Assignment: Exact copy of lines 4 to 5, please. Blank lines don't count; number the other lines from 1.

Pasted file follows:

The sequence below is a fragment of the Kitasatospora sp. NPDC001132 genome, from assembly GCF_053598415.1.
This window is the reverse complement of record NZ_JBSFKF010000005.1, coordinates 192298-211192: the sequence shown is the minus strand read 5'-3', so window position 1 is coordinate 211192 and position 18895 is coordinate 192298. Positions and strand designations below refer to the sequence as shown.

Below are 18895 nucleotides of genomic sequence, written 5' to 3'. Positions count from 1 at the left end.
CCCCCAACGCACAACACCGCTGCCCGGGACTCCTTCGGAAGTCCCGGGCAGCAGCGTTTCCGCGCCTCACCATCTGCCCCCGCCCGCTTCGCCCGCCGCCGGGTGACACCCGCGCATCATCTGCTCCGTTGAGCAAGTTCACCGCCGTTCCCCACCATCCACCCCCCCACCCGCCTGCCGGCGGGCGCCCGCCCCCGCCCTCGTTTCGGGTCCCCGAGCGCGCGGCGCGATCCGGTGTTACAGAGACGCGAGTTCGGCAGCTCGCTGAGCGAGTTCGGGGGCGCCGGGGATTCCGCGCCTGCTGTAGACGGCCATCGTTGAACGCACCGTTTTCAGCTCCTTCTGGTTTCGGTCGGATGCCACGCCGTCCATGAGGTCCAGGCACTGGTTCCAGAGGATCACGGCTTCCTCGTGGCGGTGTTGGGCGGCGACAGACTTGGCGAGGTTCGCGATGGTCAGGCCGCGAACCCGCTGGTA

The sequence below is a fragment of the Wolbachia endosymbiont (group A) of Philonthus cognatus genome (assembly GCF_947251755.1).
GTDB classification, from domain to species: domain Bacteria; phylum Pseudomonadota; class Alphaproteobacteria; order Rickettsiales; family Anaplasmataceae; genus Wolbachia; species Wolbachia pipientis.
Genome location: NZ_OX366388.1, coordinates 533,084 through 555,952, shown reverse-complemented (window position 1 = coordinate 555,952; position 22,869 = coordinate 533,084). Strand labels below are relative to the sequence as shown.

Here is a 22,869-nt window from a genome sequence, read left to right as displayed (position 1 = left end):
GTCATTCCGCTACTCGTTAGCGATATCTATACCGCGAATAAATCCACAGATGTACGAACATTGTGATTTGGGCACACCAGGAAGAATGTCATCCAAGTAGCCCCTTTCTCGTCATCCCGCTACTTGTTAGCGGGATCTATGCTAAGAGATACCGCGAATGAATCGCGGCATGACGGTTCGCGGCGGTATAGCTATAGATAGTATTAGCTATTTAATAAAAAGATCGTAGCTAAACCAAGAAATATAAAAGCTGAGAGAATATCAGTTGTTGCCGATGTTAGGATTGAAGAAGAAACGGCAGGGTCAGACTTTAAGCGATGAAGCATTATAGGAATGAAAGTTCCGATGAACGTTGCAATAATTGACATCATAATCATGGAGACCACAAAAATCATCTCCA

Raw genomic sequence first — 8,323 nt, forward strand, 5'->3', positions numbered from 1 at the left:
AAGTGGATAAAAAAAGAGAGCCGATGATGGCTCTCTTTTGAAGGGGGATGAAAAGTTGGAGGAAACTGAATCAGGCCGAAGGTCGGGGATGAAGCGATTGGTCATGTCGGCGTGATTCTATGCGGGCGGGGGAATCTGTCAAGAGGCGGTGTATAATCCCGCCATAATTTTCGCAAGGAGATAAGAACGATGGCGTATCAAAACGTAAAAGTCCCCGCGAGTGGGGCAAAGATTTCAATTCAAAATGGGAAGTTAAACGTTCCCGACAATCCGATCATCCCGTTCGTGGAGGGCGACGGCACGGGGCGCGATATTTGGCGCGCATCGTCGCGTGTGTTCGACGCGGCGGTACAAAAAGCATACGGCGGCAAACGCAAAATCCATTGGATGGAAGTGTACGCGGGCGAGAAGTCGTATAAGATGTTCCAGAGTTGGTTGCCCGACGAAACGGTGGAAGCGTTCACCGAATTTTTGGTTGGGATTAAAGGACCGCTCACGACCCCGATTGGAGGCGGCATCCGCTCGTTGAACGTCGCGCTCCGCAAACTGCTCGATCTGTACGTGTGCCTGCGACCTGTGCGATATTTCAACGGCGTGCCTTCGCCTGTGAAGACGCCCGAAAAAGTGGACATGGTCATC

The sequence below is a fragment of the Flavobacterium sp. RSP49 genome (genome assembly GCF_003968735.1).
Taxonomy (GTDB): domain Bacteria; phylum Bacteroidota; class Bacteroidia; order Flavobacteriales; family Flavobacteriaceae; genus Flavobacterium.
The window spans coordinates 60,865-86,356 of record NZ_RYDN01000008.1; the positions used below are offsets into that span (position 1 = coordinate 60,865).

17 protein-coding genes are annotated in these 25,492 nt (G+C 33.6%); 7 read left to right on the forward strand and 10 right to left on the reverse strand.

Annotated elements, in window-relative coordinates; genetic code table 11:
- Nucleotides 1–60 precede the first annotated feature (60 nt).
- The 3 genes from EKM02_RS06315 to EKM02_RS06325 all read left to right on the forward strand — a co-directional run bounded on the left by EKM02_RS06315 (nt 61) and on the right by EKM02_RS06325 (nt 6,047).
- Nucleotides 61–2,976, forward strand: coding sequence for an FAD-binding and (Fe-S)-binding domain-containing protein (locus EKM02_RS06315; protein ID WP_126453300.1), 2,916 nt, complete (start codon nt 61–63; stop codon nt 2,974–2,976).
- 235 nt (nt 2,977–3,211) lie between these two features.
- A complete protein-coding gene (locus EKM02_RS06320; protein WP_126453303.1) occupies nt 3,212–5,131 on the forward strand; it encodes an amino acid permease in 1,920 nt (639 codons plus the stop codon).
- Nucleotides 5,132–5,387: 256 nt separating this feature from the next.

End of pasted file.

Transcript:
CCCCCAACGCACAACACCGCTGCCCGGGACTCCTTCGGAAGTCCCGGGCAGCAGCGTTTCCGCGCCTCACCATCTGCCCCCGCCCGCTTCGCCCGCCGCCGGGTGACACCCGCGCATCATCTGCTCCGTTGAGCAAGTTCACCGCCGTTCCCCACCATCCACCCCCCCACCCGCCTGCCGGCGGGCGCCCGCCCCCGCCCTCGTTTCGGGTCCCCGAGCGCGCGGCGCGATCCGGTGTTACAGAGACGCGAGTTCGGCAGCTCGCTGAGCGAGTTCGGGGGCGCCGGGGATTCCGCGCCTGCTGTAGACGGCCATCGTTGAACGCACCGTTTTCAGCTCCTTCTGGTTTCGGTCGGATGCCACGCCGTCCATGAGGTCCAGGCACTGGTTCCAGAGGATCACGGCTTCCTCGTGGCGGTGTTGGGCGGCGACAGACTTGGCGAGGTTCGCGATGGTCAGGCCGCGAACCCGCTGGTA

The sequence below is a fragment of the Wolbachia endosymbiont (group A) of Philonthus cognatus genome (assembly GCF_947251755.1).